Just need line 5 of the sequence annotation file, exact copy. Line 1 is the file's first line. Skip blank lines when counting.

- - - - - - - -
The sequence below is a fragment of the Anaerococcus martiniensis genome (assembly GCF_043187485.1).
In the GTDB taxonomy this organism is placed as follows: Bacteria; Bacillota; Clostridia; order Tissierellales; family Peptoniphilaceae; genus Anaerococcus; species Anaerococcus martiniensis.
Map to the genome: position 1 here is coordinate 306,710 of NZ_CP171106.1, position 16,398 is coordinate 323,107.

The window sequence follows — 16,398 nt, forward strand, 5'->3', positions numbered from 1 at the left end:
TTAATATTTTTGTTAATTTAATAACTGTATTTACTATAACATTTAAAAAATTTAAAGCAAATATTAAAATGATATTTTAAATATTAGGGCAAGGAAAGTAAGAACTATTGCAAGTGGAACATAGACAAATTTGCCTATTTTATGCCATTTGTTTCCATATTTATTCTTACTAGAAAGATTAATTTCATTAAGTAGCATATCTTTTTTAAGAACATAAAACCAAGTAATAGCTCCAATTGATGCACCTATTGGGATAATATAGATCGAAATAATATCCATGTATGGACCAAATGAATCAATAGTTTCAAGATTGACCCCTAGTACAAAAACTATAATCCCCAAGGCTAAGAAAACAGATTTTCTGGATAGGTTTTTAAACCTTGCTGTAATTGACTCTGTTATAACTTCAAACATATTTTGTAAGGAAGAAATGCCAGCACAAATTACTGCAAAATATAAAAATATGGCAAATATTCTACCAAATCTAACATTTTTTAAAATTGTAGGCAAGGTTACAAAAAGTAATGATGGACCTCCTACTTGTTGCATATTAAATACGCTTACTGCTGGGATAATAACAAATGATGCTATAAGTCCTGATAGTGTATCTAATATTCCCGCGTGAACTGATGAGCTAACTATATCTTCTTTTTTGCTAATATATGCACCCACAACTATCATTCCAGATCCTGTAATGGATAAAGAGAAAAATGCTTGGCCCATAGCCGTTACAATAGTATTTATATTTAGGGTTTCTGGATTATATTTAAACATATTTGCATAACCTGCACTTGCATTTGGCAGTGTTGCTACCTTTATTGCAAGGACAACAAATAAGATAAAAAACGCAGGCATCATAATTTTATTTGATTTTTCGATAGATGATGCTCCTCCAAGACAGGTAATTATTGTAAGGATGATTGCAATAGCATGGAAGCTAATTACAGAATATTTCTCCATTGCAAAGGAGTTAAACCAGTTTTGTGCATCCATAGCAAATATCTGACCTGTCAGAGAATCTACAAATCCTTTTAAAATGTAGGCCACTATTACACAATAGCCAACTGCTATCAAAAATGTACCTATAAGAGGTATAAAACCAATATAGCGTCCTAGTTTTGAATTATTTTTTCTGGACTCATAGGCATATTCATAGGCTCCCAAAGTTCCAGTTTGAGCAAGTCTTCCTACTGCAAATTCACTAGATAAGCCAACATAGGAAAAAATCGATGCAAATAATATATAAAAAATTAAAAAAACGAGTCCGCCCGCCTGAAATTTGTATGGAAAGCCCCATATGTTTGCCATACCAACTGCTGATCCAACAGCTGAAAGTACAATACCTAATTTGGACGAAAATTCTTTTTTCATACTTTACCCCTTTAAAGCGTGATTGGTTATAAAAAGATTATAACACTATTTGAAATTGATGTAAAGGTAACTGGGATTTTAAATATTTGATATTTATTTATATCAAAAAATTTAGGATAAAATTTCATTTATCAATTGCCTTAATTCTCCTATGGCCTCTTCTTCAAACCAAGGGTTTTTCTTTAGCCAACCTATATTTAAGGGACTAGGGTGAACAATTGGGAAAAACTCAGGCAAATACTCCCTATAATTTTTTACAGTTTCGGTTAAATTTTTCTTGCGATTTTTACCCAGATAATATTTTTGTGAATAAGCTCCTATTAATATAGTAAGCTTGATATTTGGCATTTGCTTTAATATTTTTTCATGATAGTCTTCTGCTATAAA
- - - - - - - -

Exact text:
TTAATATTTTTGTTAATTTAATAACTGTATTTACTATAACATTTAAAAAATTTAAAGCAAATATTAAAATGATATTTTAAATATTAGGGCAAGGAAAGTAAGAACTATTGCAAGTGGAACATAGACAAATTTGCCTATTTTATGCCATTTGTTTCCATATTTATTCTTACTAGAAAGATTAATTTCATTAAGTAGCATATCTTTTTTAAGAACATAAAACCAAGTAATAGCTCCAATTGATGCACCTATTGGGATAATATAGATCGAAATAATATCCATGTATGGACCAAATGAATCAATAGTTTCAAGATTGACCCCTAGTACAAAAACTATAATCCCCAAGGCTAAGAAAACAGATTTTCTGGATAGGTTTTTAAACCTTGCTGTAATTGACTCTGTTATAACTTCAAACATATTTTGTAAGGAAGAAATGCCAGCACAAATTACTGCAAAATATAAAAATATGGCAAATATTCTACCAAATCTAACATTTTTTAAAATTGTAGGCAAGGTTACAAAAAGTAATGATGGACCTCCTACTTGTTGCATATTAAATACGCTTACTGCTGGGATAATAACAAATGATGCTATAAGTCCTGATAGTGTATCTAATATTCCCGCGTGAACTGATGAGCTAACTATATCTTCTTTTTTGCTAATATATGCACCCACAACTATCATTCCAGATCCTGTAATGGATAAAGAGAAAAATGCTTGGCCCATAGCCGTTACAATAGTATTTATATTTAGGGTTTCTGGATTATATTTAAACATATTTGCATAACCTGCACTTGCATTTGGCAGTGTTGCTACCTTTATTGCAAGGACAACAAATAAGATAAAAAACGCAGGCATCATAATTTTATTTGATTTTTCGATAGATGATGCTCCTCCAAGACAGGTAATTATTGTAAGGATGATTGCAATAGCATGGAAGCTAATTACAGAATATTTCTCCATTGCAAAGGAGTTAAACCAGTTTTGTGCATCCATAGCAAATATCTGACCTGTCAGAGAATCTACAAATCCTTTTAAAATGTAGGCCACTATTACACAATAGCCAACTGCTATCAAAAATGTACCTATAAGAGGTATAAAACCAATATAGCGTCCTAGTTTTGAATTATTTTTTCTGGACTCATAGGCATATTCATAGGCTCCCAAAGTTCCAGTTTGAGCAAGTCTTCCTACTGCAAATTCACTAGATAAGCCAACATAGGAAAAAATCGATGCAAATAATATATAAAAAATTAAAAAAACGAGTCCGCCCGCCTGAAATTTGTATGGAAAGCCCCATATGTTTGCCATACCAACTGCTGATCCAACAGCTGAAAGTACAATACCTAATTTGGACGAAAATTCTTTTTTCATACTTTACCCCTTTAAAGCGTGATTGGTTATAAAAAGATTATAACACTATTTGAAATTGATGTAAAGGTAACTGGGATTTTAAATATTTGATATTTATTTATATCAAAAAATTTAGGATAAAATTTCATTTATCAATTGCCTTAATTCTCCTATGGCCTCTTCTTCAAACCAAGGGTTTTTCTTTAGCCAACCTATATTTAAGGGACTAGGGTGAACAATTGGGAAAAACTCAGGCAAATACTCCCTATAATTTTTTACAGTTTCGGTTAAATTTTTCTTGCGATTTTTACCCAGATAATATTTTTGTGAATAAGCTCCTATTAATATAGTAAGCTTGATATTTGGCATTTGCTTTAATATTTTTTCATGATAGTCTTCTGCTATAAA